THE TEN AT 10:
1. Until now, Mark Hocke has been somewhat of a mystery not only for fans of the Georgia Bulldogs, but for the players as well. The new strength and conditioning coordinator was hired from Alabama over the Christmas break and then quietly worked behind the scenes, watching and observing the previous staff before plotting his plan for Georgia’s offseason conditioning program.
Well, that program kicked into high gear the last couple of weeks and it will be going full speed through the month of February and into March until the Bulldogs finally take to the practice fields for spring ball the middle of next month. And as that program has cranked up, we’re slowly learning a little more about Hocke and his personality.
Hocke was first introduced to fans by Chuck Dowdle and Garrison Smith during the Bulldogs’ live signing day broadcast last Wednesday morning. And now UGA has unveiled a new “Mic’d Up” video essay of Hocke at work as he puts the Bulldogs through their daily paces. Georgia players work out several days a week before dawn at the Butts-Mehre complex.
The most prominent takeaway from those glimpses of the 30-year-old Hocke is that he is clearly a high-energy coach. He explains in the mic’d up video that “bringing the energy” each morning is the first and most important aspect of his job. That attitude is straight out of the manual supplied by Hocke’s mentor.
Hocke came to Georgia after serving for six years as an assistant (and eventually co-associate) to Alabama’s highly-respected strength and conditioning czar Scott Cochran. Cochran is a two-time national strength coach of the year at Alabama and has been on Nick Saban’s staff for all four national titles, including LSU. At Alabama, Hocke was on board for three SEC championships and three national championships.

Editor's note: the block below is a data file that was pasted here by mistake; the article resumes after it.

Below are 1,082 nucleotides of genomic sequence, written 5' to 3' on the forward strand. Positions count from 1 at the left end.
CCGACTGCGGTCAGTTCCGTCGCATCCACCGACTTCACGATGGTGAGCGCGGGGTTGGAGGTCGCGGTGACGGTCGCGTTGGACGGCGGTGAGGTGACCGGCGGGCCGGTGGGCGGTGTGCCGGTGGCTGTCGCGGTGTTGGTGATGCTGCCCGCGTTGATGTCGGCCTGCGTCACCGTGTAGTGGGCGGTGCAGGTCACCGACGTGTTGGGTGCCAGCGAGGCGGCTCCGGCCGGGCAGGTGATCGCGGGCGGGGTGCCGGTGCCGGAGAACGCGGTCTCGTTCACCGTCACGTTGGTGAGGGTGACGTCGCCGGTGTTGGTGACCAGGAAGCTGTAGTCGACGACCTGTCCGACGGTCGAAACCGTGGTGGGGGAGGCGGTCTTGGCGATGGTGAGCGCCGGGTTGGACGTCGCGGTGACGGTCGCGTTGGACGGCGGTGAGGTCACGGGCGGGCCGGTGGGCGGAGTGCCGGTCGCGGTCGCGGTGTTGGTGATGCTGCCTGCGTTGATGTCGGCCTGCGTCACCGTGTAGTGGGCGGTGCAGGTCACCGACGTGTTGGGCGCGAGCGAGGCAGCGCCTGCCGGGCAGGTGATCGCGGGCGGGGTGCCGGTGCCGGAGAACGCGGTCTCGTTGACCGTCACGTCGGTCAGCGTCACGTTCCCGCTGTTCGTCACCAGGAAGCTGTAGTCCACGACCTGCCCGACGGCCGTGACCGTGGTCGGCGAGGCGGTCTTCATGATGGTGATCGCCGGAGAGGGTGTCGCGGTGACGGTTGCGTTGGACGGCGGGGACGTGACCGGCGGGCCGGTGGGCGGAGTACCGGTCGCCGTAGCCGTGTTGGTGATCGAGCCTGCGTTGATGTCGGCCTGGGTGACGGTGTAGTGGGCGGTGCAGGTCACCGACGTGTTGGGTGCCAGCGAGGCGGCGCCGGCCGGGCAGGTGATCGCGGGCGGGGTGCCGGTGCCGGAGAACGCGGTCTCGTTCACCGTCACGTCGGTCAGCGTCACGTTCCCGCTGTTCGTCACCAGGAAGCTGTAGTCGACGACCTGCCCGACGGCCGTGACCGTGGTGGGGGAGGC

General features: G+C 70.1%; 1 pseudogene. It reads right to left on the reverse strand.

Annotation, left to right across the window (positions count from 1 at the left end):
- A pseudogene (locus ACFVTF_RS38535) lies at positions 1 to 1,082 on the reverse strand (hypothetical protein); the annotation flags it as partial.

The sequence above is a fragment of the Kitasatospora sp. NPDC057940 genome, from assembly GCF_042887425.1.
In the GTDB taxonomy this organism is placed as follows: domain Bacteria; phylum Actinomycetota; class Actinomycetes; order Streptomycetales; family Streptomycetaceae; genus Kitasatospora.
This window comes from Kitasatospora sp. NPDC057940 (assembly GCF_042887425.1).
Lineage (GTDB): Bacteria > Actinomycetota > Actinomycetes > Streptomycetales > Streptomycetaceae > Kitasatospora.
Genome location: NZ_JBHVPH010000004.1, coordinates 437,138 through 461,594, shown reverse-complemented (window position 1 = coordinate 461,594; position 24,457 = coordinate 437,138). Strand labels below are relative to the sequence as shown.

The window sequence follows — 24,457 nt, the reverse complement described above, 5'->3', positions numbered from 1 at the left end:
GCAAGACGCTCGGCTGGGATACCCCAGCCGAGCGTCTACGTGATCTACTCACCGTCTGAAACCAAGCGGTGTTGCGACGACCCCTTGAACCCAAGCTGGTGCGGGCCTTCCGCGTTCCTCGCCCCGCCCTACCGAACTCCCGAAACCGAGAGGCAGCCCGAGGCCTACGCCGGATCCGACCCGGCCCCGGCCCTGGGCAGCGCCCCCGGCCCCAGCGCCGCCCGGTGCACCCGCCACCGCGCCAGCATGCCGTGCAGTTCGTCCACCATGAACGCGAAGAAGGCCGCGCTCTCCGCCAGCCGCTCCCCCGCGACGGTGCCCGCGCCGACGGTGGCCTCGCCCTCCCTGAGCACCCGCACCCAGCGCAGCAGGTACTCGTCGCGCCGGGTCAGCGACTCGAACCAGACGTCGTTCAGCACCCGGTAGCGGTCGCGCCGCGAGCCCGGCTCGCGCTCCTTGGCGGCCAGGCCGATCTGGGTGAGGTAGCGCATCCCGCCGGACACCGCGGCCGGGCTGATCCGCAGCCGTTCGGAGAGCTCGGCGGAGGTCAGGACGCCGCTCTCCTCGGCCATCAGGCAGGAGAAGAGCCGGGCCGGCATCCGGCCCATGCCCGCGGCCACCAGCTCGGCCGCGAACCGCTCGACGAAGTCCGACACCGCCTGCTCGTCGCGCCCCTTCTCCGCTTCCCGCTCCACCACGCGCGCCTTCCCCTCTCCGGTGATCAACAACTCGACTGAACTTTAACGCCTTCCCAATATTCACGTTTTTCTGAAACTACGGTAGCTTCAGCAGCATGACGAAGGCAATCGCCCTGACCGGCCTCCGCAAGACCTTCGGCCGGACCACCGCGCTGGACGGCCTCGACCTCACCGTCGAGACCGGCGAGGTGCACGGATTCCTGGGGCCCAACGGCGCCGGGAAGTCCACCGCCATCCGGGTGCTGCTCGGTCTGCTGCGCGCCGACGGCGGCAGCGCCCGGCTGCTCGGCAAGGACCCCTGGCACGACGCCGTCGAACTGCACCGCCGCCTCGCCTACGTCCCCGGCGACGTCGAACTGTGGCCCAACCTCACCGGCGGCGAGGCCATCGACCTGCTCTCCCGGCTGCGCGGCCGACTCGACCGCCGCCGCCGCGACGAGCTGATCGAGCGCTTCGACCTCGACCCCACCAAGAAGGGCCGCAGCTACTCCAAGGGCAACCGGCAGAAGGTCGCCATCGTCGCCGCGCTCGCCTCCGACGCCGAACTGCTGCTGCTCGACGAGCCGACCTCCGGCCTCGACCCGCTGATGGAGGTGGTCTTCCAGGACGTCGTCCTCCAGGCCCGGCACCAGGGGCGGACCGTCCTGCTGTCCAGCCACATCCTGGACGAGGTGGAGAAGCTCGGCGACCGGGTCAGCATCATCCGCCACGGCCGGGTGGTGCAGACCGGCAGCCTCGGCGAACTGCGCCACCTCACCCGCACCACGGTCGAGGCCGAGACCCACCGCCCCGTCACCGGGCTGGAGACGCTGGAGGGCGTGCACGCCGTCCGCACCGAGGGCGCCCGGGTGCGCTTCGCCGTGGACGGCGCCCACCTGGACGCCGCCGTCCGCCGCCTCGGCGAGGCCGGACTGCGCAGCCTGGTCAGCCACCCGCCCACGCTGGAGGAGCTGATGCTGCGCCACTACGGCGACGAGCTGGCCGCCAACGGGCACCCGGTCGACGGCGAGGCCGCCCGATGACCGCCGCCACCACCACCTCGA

2. And what about those infamous mat drills? Well, they’re effectively over. However, coach Mark Richt said during his national signing day address that Hocke has replaced them with something similar.
“Mat drills are just a bunch of change-of-direction drills,” Richt said. “It’s just how good you do them and how hard you do them and doing them the right way. So we’re doing something new and I think that the guys are really excited about it and buying into it.”
3. Whatever the Bulldogs are doing under Hocke, they’re definitely feeling it.
“Oh my God, I can barely feel my legs now,” said Natrez Patrick, a freshman linebacker and midyear enrollee from Atlanta. “I barely made it here. But that’s what it takes. We’ve got a goal we want to reach and it’s going to take work to get that goal.”
Part of the signing day routine at Georgia is Richt always brings out the Bulldogs’ midyear enrollees and introduces them publicly for the first time. It’s a nice touch as Richt doesn’t want these new recruits, who have come in over New Year’s, to get overlooked in the craziness and hype that is national signing day.
And Georgia has a bunch of them in this class. Eight, in fact. Only seven were available for interviews last Wednesday as defensive tackle Jonathan Ledbetter of Tucker chose to return to his high school to participate in his school’s signing ceremonies. The others were defensive back Johnathan Abram, linebacker Chuks Amaechi, defensive lineman Michael Barnett, linebacker Jake Ganus, tight end Jackson Harris, defensive back Jarvis Wilson and Patrick.
“I feel like I’m getting a head start and everything, but after some workouts I feel like I want to go back to high school,” Patrick, a 4-star prospect from Mays High, said with a laugh. “But seriously, I feel blessed to get the opportunity.”
Check the AJC’s UGA page regularly in the coming days and weeks as I’ll be sharing stories on all these young men.